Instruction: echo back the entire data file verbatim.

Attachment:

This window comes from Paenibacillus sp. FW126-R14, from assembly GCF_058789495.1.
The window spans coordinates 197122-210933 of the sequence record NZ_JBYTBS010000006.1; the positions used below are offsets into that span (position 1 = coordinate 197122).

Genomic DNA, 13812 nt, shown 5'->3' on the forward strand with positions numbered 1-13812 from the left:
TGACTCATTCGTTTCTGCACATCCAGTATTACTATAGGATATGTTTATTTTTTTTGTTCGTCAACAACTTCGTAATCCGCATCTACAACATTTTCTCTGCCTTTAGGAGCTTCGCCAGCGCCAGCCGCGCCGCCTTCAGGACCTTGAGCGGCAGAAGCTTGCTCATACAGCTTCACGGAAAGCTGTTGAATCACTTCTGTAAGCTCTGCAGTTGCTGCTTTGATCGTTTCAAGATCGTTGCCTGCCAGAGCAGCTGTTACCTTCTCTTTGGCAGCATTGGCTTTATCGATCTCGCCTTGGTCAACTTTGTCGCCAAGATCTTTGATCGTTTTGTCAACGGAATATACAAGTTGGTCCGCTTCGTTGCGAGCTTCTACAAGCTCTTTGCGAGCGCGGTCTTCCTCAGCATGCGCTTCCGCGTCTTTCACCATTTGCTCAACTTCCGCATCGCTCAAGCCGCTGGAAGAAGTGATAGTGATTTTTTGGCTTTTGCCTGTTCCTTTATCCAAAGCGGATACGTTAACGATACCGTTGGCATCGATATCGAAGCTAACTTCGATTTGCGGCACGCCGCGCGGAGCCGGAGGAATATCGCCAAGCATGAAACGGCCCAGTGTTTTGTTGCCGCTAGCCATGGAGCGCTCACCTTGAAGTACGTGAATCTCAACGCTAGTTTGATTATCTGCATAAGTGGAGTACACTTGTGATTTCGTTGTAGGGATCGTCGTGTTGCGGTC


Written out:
This window comes from Paenibacillus sp. FW126-R14, from assembly GCF_058789495.1.
The window spans coordinates 197122-210933 of the sequence record NZ_JBYTBS010000006.1; the positions used below are offsets into that span (position 1 = coordinate 197122).

Genomic DNA, 13812 nt, shown 5'->3' on the forward strand with positions numbered 1-13812 from the left:
TGACTCATTCGTTTCTGCACATCCAGTATTACTATAGGATATGTTTATTTTTTTTGTTCGTCAACAACTTCGTAATCCGCATCTACAACATTTTCTCTGCCTTTAGGAGCTTCGCCAGCGCCAGCCGCGCCGCCTTCAGGACCTTGAGCGGCAGAAGCTTGCTCATACAGCTTCACGGAAAGCTGTTGAATCACTTCTGTAAGCTCTGCAGTTGCTGCTTTGATCGTTTCAAGATCGTTGCCTGCCAGAGCAGCTGTTACCTTCTCTTTGGCAGCATTGGCTTTATCGATCTCGCCTTGGTCAACTTTGTCGCCAAGATCTTTGATCGTTTTGTCAACGGAATATACAAGTTGGTCCGCTTCGTTGCGAGCTTCTACAAGCTCTTTGCGAGCGCGGTCTTCCTCAGCATGCGCTTCCGCGTCTTTCACCATTTGCTCAACTTCCGCATCGCTCAAGCCGCTGGAAGAAGTGATAGTGATTTTTTGGCTTTTGCCTGTTCCTTTATCCAAAGCGGATACGTTAACGATACCGTTGGCATCGATATCGAAGCTAACTTCGATTTGCGGCACGCCGCGCGGAGCCGGAGGAATATCGCCAAGCATGAAACGGCCCAGTGTTTTGTTGCCGCTAGCCATGGAGCGCTCACCTTGAAGTACGTGAATCTCAACGCTAGTTTGATTATCTGCATAAGTGGAGTACACTTGTGATTTCGTTGTAGGGATCGTCGTGTTGCGGTC